The coaches broke the rule, or whatever it was. Admittedly, it was an unwritten guideline, but those radicals, those free-thinkers, those bomb throwers, those long-haired anti-establishment types, those anarchists, collectively busted it.
The rule said that no team loses its lead for college football’s national championship if it wins a major bowl game, but the coaches who vote in the USA Today/ESPN poll defied a half a century of history, if not codified law.
After observing the two relevant bowl games, enough coaches switched their votes to make Nebraska their champion, not Michigan, which won The Associated Press poll of sportswriters. I have a problem with their logic, but not their intentions.
There must be outrage, particularly in Michigan. I can see the Michigan fans’ point. Michigan was penalized for struggling in the Rose Bowl to overcome Washington State’s Ryan Leaf, a strapping brute who currently is the best college quarterback in the land. Nebraska, on the other hand, was rewarded for its Orange Bowl romp over Tennessee’s Peyton Manning, an injured quarterback whose final college season fell short of expectations.
Before we round up those dangerous coaches for some re-education, however, it must be noted that a comparable swarm of sportswriters also switched their votes to Nebraska shortly after the Cornhuskers’ 42-17 victory over Tennessee on Friday night. I say, whenever you have college football coaches and sportswriters moving in the same direction, you can’t smear the coaches as acting out of personal favoritism. But, you ask, what about the tradition, 50 years in the making? Michigan went into the Rose Bowl leading both polls. It outlasted Washington State, 21-16, as Leaf could not get off one final, desperation heave.
Many people treated those lapsed 2 seconds as some kind of huge controversy that would somehow cheapen Michigan’s victory. My theory was, Washington State ran out of time. Tough. Michigan finished at 12-0, and its quarterback, Brian Griese, asked, “Is there anything else you want us to do?”
Then Michigan went home and saw Nebraska finish 13-0, after which Scott Frost, the Nebraska quarterback, looked into the television cameras and spoke directly to the football coaches of America, and asked, “If your job depended on playing either Michigan or Nebraska, who would you rather play?”
Enough coaches responded that Nebraska would be a tougher opponent, and we now have two champions for the 1997 season. Is this such a bad thing? Remember, this championship is basically all smoke and mirrors and opinion and emotion and glittering hardware and bragging rights and paranoia, but no science and no pro-style playoffs. I like it that way. Part of its charm. Makes us feel as if we’re living in the 1920s or something, simpler times, when college football was young and innocent. Right.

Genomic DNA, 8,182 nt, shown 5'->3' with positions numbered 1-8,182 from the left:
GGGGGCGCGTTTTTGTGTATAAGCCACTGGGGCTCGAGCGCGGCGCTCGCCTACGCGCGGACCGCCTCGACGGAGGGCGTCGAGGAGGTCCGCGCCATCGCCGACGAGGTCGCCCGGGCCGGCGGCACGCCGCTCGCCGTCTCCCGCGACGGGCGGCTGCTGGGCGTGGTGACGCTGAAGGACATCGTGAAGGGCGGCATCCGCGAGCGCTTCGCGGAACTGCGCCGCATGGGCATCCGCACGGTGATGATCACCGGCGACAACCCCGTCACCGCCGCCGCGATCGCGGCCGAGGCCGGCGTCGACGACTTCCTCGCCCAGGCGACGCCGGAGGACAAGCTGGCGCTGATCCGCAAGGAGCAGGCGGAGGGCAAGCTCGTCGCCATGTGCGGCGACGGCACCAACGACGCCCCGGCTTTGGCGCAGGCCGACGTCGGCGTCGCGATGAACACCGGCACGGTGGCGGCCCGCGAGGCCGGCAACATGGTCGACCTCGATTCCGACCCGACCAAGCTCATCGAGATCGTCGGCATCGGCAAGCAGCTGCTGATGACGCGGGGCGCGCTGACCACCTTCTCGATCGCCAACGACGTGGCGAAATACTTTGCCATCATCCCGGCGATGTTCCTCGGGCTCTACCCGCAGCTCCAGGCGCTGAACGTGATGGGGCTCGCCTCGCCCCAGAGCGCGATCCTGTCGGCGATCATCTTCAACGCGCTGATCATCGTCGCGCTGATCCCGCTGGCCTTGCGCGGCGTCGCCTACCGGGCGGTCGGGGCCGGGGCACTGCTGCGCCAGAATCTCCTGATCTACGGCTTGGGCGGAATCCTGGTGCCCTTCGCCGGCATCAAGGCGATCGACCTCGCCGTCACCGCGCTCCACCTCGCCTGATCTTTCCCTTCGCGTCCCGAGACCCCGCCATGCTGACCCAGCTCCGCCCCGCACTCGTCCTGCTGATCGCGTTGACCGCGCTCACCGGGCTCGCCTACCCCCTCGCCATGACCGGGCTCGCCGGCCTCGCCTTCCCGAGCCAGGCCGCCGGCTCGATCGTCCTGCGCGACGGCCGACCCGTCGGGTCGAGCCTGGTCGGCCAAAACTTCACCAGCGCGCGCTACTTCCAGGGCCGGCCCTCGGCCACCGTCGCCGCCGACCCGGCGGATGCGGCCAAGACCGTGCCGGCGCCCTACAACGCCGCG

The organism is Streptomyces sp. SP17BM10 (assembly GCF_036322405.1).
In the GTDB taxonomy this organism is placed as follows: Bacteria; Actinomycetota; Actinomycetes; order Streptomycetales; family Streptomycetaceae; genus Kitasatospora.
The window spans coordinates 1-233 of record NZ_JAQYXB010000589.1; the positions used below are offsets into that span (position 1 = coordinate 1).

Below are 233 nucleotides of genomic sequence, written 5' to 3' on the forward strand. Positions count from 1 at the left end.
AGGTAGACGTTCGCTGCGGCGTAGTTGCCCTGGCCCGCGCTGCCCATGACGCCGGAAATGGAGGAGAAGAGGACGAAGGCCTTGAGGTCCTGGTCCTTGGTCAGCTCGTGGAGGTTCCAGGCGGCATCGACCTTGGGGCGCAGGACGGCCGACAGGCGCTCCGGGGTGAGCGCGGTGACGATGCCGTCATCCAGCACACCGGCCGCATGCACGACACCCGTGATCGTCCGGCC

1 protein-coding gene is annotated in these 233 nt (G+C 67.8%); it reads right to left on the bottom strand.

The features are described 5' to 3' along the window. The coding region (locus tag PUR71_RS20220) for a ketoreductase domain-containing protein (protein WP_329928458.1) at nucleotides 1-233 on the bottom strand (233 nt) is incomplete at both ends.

There will be complaints that 23-1/2 coaching votes were switched out of sentiment to good old Tom Osborne of Nebraska, who is retiring. That means, by extension, that the coaches who switched disrespected Lloyd Carr, the Michigan coach.
I don’t buy the gold-watch-retirement-present theory for Doctor Tom, as he is known in Nebraska. I think the coaches do display their fraternal side at times, most notably when they voted Washington and good old Don James their champion for the 1991 season, splitting the title with Miami, which was AP’s champion. And I think the coaches had been eager to give good old Bobby Bowden his first, and good old Doctor Tom his first. But a third title for Doctor Tom? I’m giving the coaches credit for having integrity. I question their judgment, by the way, but not their intentions. After all, Michigan had been leading, 69-1, in the sportswriters’ poll before Thursday’s Rose Bowl, and Michigan remained ahead, 51-1/2 - 18-1/2, after Friday’s final poll.
However, in the coaches’ poll, Michigan had been leading, 53-1/2 - 8-1/2, until the bowls, and then Nebraska squeaked ahead, 32-30, in first-place votes. Poll officials had to find Osborne in his hotel and remind him to vote, 3 minutes before the deadline. Osborne was happy to share another title and Carr said he was disappointed with the split, but added, “We’re still thrilled to be honored” in the writers’ poll. Michigan had been No. 1 since Nov. 9, after beating Penn State, 34-8, while Nebraska barely beat unranked Missouri, 45-38, after sending the game into overtime on a bizarre TD.
This gave Michigan a lead, and it never lost a game. The precedent was set only three years ago, when Penn State made the mistake of having one weak victory over Indiana in midseason, lost its lead and never could catch similarly undefeated Nebraska. The rule was always, the leader holds onto the championship. The rule doesn’t exist anymore. The radicals, those crazy kids, those coaches, have spoken.